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6032: Haiti holds yet another election... (fwd)

From: nozier@tradewind.net

Analysis: Haiti holds yet another election but  democracy looks like it
will take awhile____  UPI,WORLDNEWS Tue 28 Nov 2000 

(UPI)  If frequency of elections makes a country democratic, then
impoverished Haiti should be one of the world's leading democracies. The
Caribbean nation of slightly less than 8 million has had a dozen of   
them in the last decade; the latest last Sunday when former President
Jean-Bertrand Aristide coasted to an expected victory without any major
opposition. Yet Haiti is in more desperate shape than ever. Like        
earlier Haitian contests, this one too was flawed, devoidlargely of
international observers or technical  support. The voting was marked
with violence and possibly fraud along with the usual irregularities
and  confusion. The fraud this time did not involve stealing votes -
Aristide was running against six nobodies - but how many voters actually
turned out at the polls. Previous elections have been blotted by
minimalparticipation - as little as 5 percent. But in the Nov. 26
election, Haiti's official electoral council claims 60.5 percent went to
the polls - even before any ballots were counted - and by mere
coincidence the exact number who supposedly showed up for the May
legislative elections. The opposition and many journalists think the
total much lower, but characteristically no one can agree how low. In
truth, without a goodly number of well-trained monitors, no one will
ever know. Nor will it be learned who was responsible for the dozen pipe
bombs that went off before and during Election Day. Aristide supporters
say the opposition wanted to terrorize the population from voting. The
opposition says Aristide's party, the Lavalas, did the bombing as an
excuse for the low voter turnout. Certainly, Haiti's undermanned,       
demoralized, and increasingly corrupt, and incompetent police won't ever
find the guilty parties. This controversy is only too typical for Haiti
where the first "free" vote in 1990 after a generation of tyranny  under
"Papa Doc" Duvalier and his son followed by military rule gave Aristide
his first victory. But even in that election, there was confusion and
controversy. The official electoral count was never completed. Haiti's
election this week had no foreign technical assistance and few
international observers, thanks to last May's election. In that
controversial contest the electoral council certified winners in the
Senate race who failed to get 50 percent of the vote, according to the
United States and the Organization of  American States. Since that vote,
three members of the nine-man council have quit. One of them claimed he
did so in fear of his life from government supporters. Aristide resumes
a presidency that has been disrupted by a military coup in 1991 (he was
restored to power courtesy of an American invasion in   1994) and a
handpicked successor in 1996. But with his overwhelming majority in the
Haitian legislature  he should have no trouble later amending the
constitution and thus allow successive terms in office.     However, why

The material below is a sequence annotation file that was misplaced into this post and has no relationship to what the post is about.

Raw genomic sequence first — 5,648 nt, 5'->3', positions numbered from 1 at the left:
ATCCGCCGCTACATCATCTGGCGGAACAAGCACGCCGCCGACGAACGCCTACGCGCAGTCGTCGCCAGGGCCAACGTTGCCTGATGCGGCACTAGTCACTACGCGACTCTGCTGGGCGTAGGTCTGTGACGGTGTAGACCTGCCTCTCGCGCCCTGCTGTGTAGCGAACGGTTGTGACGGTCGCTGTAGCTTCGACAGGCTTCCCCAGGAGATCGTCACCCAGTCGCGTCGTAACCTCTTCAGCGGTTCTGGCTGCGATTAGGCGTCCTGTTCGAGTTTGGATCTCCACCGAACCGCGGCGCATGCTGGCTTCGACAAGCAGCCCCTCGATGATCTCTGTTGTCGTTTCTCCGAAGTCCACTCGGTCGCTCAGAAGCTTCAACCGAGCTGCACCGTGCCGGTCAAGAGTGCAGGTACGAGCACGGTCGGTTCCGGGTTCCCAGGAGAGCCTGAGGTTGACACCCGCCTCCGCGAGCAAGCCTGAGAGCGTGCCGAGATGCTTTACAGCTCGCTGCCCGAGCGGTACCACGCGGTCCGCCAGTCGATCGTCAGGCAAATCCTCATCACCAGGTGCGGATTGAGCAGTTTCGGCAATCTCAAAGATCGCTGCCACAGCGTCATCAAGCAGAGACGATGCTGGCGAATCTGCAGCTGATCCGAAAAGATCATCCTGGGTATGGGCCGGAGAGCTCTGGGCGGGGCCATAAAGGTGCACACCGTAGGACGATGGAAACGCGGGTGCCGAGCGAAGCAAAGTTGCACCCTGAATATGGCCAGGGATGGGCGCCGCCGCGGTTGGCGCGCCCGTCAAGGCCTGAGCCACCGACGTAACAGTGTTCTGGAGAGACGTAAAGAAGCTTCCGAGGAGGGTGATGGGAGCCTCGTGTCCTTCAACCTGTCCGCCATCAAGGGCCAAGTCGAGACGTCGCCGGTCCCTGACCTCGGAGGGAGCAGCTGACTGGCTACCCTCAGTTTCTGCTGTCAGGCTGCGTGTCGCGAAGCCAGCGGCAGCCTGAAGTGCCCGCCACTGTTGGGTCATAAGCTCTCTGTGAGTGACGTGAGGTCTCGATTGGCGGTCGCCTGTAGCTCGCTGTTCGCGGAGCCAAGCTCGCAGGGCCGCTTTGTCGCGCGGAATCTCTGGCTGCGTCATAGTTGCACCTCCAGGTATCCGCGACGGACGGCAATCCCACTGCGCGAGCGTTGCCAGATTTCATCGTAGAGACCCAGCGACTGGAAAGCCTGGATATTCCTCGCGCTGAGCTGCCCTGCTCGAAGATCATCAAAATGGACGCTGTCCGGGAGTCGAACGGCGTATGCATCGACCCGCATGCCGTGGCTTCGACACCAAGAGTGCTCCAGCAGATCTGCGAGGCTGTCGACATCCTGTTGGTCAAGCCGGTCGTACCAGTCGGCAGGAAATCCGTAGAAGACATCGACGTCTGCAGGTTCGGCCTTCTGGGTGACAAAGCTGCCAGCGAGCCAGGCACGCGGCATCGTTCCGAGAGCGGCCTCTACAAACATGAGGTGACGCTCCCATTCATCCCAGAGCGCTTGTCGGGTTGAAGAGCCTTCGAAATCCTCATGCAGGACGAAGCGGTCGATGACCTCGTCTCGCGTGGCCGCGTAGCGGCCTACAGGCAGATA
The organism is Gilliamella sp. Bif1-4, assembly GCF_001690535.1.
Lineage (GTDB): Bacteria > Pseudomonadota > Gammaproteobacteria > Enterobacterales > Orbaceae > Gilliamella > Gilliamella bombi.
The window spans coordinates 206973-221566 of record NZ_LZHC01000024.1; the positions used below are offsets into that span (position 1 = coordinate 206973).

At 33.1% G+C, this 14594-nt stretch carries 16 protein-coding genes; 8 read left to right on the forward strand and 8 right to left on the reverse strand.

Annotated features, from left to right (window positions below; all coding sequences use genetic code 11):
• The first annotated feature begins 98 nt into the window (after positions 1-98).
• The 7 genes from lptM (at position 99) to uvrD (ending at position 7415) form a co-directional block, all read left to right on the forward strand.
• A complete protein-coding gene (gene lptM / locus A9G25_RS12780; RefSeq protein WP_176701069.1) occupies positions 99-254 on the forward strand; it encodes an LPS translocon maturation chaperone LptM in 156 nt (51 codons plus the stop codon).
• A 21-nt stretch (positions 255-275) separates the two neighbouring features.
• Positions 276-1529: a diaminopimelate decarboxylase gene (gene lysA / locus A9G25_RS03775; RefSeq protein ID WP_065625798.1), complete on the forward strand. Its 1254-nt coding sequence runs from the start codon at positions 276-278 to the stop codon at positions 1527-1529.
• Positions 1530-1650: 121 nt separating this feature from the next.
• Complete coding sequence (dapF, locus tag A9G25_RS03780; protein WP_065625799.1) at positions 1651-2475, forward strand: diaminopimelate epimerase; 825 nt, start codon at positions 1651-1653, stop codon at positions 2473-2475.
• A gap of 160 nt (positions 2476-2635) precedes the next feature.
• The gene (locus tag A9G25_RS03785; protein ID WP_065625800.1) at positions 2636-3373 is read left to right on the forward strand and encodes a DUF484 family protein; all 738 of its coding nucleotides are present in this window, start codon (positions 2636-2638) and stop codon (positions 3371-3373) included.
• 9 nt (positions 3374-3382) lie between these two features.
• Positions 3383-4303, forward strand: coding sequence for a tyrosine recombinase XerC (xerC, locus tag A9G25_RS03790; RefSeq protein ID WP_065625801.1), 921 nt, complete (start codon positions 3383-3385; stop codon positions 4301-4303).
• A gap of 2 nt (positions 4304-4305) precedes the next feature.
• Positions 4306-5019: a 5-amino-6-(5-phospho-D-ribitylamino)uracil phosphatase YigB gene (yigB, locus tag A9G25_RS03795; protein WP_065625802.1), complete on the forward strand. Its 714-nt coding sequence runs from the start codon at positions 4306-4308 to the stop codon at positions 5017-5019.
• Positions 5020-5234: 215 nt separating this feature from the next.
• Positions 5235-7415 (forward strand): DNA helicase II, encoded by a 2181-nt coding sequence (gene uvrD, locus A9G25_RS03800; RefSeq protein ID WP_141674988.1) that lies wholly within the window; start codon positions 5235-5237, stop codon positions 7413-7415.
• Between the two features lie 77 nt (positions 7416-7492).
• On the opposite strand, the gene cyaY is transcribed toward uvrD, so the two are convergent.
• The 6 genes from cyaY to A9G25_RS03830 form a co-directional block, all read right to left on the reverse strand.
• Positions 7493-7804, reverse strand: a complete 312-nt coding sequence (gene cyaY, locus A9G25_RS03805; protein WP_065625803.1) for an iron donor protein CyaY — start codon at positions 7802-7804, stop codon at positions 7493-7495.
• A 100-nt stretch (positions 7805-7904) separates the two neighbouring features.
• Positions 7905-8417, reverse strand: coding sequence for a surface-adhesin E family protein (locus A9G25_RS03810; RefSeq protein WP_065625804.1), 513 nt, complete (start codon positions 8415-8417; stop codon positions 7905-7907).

Aristide should want the job in the first place is another Haitian
mystery. Haiti has long been the poorest nation Western Hemisphere.
Today, it is on the verge of being the poorest in the world. Economic
growth has virtually ceased in the last decade. There is 80 percent
unemployment. The foreign aid which once kept the economy from total
collapse is drying up fast because Haiti - and Aristide - have refused
to accept market reforms which in time could lift the country from utter
destitution to mere poverty. Only humanitarian food aid prevents
widespread starvation. Haiti may be on the brink of catastrophe, but
Aristide, once a poor, parish priest has done well for himself in
private life. He has left the priesthood, gotten married, begot two
children, and lives on an estate in a posh Port-au-Prince     suburb.
Few have questioned how he acquired all that sudden wealth. Meanwhile,
Aristide's well-earned fear of assassination made him a scarce commodity
on the campaign trail - he made only one appearance - and the
disappearing act may well presage his future conduct in office. But
absent or not, Aristide is the single credible political leader in a
nation that has never prized institutions, but depended on the will and
whim of rulers that can only be described as characters from the Grand
Guignol. When Aristide assumes the presidential sash next February, the
president's next greatest challenge will be to improve ties with the
United States whose government-to government aid programs are on hold.
What ready money remains will be funneled through NGOs. Relations with
the Clinton administration have long deteriorated and Aristide remains
touchy about appearing to accept American tutelage. The United   
States's mishaps with its own recent election will only increase the
former priest's disdain for Washington. U.S.-Haitian relations look
likely to deteriorate even further if Texas Gov. George W. Bush,the
Republican candidate, is confirmed as president-elect. Still, without
American aid, Haiti's immediate prospects are bleak. Without economic
reform, they are nil.